I had my first “real” boyfriend in high school. Even calling him my boyfriend is a stretch seeing as the only places we saw each other were at school, my house with parental supervision (of course) and the very few times I was allowed to go over his house for family functions.
Without fail, my mom would use some age-old dicho to caution me from moving too fast. “Mira Jazmine, why would he buy the cow, if he can get the milk for free?” This saying keeps on coming around now with my current boyfriend of eight years. You’d think that since eight years is a great deal of time that she’d stop, but you’d be wrong. The saying has taken on a new life of its own. First, Latino parents discourage you from moving too quickly, but once you pass the one to two year mark they start rushing you into marriage. “Y la boda cuando es?” The idea of ensuring your place in a man’s life before offering too much of yourself is engrained in our culture. Getting too comfortable is looked down upon because you risk being stuck in that place forever. Or at least that’s what our Latina mothers seem to think.
Whether it’s moving in together as a non-married couple, traveling together, or having sleepovers. It will most certainly guarantee you some side eye. These are just some things that shouldn’t be done until you’ve got a ring on your finger or have walked down the aisle.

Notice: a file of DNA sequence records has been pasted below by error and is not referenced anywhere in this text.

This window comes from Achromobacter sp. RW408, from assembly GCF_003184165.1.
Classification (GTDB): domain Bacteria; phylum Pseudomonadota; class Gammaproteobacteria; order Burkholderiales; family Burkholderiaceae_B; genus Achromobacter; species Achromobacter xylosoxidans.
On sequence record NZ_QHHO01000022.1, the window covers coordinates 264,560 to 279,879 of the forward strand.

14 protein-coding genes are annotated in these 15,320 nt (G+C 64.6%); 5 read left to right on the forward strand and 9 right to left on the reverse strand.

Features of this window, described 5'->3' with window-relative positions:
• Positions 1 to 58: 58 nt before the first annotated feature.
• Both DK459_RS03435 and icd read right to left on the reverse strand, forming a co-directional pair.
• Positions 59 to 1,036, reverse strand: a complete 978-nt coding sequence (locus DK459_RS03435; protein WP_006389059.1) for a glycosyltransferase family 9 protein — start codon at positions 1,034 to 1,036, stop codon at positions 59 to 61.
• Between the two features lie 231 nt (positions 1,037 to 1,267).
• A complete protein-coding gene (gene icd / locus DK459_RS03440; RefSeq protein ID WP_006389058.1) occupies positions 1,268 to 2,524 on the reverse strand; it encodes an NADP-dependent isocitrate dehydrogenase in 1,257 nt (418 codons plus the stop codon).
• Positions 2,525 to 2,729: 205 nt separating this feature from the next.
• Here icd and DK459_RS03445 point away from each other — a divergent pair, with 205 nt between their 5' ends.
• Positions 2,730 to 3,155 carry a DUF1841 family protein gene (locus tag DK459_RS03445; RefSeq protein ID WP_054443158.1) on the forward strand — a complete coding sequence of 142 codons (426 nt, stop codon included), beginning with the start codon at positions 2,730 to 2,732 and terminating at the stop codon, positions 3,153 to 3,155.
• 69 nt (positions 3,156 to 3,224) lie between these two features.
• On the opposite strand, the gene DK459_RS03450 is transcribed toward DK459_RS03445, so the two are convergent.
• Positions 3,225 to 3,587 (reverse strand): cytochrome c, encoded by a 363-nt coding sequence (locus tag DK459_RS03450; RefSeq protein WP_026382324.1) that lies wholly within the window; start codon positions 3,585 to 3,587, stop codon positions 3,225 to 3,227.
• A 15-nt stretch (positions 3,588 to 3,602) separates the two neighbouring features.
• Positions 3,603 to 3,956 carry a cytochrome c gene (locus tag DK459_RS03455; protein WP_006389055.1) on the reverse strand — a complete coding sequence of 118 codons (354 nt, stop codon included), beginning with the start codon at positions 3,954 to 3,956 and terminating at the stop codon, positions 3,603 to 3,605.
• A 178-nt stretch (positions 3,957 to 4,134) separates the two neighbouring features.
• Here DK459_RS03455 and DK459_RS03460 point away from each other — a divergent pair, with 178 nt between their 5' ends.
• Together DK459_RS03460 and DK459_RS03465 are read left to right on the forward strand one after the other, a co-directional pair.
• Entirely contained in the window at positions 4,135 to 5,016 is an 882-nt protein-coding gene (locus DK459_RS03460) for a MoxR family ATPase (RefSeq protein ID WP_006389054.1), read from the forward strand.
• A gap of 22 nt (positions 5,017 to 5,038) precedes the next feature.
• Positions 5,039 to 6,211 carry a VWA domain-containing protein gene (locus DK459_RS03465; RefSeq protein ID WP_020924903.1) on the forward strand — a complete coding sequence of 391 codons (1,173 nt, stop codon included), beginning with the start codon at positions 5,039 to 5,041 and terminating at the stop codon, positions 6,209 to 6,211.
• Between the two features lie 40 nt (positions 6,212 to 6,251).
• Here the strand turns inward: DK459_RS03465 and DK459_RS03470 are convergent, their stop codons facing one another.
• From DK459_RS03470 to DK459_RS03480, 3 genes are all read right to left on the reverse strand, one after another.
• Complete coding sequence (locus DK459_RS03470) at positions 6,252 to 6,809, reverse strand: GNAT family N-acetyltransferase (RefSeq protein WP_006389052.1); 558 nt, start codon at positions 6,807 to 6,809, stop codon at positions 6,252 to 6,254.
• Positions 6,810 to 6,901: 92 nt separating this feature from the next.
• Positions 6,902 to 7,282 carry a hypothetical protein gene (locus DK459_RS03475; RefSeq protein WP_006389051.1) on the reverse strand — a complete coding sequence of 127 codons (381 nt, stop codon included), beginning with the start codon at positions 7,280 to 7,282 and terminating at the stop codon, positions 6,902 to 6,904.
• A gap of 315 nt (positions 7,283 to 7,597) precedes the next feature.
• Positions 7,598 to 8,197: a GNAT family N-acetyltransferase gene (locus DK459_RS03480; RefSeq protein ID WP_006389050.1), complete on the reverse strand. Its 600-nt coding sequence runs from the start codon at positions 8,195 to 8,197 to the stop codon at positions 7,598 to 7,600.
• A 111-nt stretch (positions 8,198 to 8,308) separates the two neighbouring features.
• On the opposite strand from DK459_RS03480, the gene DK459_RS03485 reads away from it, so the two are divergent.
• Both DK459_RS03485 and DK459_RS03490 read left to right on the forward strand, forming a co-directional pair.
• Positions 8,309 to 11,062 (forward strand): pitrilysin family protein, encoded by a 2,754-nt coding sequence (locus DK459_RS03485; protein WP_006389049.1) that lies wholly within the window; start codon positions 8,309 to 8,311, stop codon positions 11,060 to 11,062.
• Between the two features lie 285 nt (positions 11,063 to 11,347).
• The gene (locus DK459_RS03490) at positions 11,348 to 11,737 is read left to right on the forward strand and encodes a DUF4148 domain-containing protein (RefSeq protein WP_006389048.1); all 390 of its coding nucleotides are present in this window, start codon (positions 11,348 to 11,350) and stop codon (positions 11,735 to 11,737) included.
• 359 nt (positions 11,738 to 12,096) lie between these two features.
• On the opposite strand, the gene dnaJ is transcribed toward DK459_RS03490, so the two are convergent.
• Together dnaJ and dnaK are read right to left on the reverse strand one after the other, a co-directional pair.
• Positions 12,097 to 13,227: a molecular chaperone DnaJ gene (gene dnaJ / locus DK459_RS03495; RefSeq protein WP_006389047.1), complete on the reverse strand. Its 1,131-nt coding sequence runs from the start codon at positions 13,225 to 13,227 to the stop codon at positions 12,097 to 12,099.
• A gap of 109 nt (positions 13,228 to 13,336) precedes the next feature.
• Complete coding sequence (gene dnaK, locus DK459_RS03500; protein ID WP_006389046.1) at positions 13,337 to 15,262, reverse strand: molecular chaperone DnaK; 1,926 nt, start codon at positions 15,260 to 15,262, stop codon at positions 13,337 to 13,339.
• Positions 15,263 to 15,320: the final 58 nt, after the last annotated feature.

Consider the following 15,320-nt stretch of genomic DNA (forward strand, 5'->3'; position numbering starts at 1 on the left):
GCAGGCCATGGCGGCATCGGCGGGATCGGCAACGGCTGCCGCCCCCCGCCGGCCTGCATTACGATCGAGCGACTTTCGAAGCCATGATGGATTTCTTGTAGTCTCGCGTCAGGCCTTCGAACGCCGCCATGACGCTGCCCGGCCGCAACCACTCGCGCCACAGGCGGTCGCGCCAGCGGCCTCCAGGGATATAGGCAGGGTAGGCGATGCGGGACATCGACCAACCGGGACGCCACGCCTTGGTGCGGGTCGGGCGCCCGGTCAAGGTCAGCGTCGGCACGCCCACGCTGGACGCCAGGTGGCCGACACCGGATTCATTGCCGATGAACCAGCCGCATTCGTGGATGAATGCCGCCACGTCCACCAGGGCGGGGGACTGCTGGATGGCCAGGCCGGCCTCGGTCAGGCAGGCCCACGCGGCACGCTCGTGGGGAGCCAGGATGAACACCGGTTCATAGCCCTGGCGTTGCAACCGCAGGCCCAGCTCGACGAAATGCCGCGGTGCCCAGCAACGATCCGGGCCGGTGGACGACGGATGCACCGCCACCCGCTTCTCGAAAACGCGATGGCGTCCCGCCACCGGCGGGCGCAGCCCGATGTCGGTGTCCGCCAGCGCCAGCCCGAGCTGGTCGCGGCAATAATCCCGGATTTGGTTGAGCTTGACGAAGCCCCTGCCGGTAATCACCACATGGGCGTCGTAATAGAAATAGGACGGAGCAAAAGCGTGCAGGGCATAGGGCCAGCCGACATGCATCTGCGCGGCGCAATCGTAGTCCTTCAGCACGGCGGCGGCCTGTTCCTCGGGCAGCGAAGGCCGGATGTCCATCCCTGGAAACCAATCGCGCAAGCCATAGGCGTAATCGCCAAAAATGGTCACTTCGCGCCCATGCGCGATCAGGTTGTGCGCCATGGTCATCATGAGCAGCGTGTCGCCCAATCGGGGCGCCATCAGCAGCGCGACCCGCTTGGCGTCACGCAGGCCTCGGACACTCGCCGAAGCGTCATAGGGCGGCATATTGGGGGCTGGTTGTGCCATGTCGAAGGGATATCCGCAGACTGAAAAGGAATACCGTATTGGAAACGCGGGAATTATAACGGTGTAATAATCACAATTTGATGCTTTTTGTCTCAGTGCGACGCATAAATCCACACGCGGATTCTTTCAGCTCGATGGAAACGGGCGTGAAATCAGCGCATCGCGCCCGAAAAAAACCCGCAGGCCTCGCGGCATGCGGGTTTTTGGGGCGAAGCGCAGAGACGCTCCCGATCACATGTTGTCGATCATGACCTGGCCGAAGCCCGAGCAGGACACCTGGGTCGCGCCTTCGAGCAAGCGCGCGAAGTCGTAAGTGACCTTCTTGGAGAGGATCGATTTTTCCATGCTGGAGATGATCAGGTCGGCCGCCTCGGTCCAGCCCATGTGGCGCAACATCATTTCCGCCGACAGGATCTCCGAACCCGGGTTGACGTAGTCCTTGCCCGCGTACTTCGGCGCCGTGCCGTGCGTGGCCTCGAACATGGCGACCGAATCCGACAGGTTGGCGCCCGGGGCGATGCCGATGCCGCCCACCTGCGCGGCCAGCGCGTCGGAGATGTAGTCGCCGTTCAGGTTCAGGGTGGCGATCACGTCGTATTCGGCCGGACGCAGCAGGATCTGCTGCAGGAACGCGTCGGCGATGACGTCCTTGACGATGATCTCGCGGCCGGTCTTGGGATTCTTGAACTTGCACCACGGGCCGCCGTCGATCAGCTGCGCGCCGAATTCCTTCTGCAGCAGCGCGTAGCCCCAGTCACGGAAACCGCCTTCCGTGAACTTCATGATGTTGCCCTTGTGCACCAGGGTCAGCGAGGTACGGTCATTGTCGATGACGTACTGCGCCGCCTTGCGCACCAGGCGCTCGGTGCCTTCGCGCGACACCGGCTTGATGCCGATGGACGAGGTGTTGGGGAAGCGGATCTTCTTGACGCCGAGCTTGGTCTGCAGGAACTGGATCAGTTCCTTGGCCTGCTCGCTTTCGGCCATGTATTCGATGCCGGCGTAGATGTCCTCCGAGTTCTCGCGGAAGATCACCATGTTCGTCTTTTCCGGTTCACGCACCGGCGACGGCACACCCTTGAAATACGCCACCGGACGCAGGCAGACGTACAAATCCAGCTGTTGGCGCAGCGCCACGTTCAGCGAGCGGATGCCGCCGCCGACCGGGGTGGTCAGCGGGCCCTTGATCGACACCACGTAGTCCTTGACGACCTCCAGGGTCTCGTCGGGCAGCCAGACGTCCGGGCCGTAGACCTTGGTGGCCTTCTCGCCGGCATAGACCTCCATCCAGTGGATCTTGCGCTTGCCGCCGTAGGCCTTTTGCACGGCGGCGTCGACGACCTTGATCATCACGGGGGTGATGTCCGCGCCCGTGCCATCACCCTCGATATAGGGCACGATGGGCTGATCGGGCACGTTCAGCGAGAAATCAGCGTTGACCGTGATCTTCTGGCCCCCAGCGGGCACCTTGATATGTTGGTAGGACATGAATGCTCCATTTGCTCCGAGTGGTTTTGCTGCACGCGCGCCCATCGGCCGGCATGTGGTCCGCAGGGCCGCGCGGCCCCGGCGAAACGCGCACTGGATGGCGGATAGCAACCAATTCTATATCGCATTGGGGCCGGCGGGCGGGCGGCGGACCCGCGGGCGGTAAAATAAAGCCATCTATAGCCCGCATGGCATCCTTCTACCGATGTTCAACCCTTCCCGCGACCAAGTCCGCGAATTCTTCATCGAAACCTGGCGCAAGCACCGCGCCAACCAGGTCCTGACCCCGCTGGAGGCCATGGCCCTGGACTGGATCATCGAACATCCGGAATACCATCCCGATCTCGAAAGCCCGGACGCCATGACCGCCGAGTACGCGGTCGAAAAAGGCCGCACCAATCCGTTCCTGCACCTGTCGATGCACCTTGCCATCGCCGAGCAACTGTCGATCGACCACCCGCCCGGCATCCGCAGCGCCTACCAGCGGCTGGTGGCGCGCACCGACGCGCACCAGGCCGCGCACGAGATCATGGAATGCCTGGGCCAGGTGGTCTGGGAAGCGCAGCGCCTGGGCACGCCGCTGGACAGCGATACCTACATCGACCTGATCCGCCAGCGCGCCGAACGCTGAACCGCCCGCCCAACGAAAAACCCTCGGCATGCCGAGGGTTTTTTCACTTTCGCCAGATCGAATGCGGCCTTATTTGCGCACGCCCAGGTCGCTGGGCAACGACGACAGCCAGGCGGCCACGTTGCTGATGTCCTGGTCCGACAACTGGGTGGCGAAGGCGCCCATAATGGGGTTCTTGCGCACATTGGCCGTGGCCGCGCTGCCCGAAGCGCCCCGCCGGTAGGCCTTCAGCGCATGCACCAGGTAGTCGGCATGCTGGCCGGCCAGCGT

This past summer, my boyfriend’s sister (my cuñis as we call each other) was invited to Guatemala with her boyfriend’s family. Her parents, however, were not one bit enthused by the idea. It became the topic of conversation amongst the family. My boyfriend took the stance that it was fine for her to go since he had travelled with my family at 18. He didn’t want to be a hypocrite and say ‘no’ just because she was a girl. You know those double standards girls and boys have within our family? They were beginning to show.
His oldest sister chimed in, “Well, what’s the rush if they love each other and see a future with one another?” Maybe she had a point. If they were meant to be together, then they would have plenty of time in their relationship to travel to Guatemala or wherever else they wanted to. When she met her husband, her parents were much stricter and she wasn’t allowed to travel or spend the night with him. So, she got married. “Wait, so THAT’S the reason you got married?” we all wanted to know. Of course they were in love, she explained, they just wanted to begin their lives together without the judgment of their parents, and with their much-needed stamp of approval.
But how are we supposed to know our partner is Mr. or Mrs. Right if we don’t experience life with them? Outside of going to dinner on the weekends and talking every day, how do we know our person is OUR person? Every relationship is different and our cultural backgrounds certainly dictate how we approach them. Should we really be expected to buy the cow if we don’t know if we actually like the milk? Life experiences shape us and it’s those very experiences that allow relationships to grow and change. Without them, we may find out a little too late that we’re lactose intolerant. It’s better to know what you’re getting yourself into before it’s too late to turn back.
Finding a happy balance between allowing your relationship to bloom and managing your parents’ expectations is a huge part of our relationships as Latinas. If opportunities arise that allow for growth, take advantage of them. Life is a learning process. Don’t be afraid to take chances.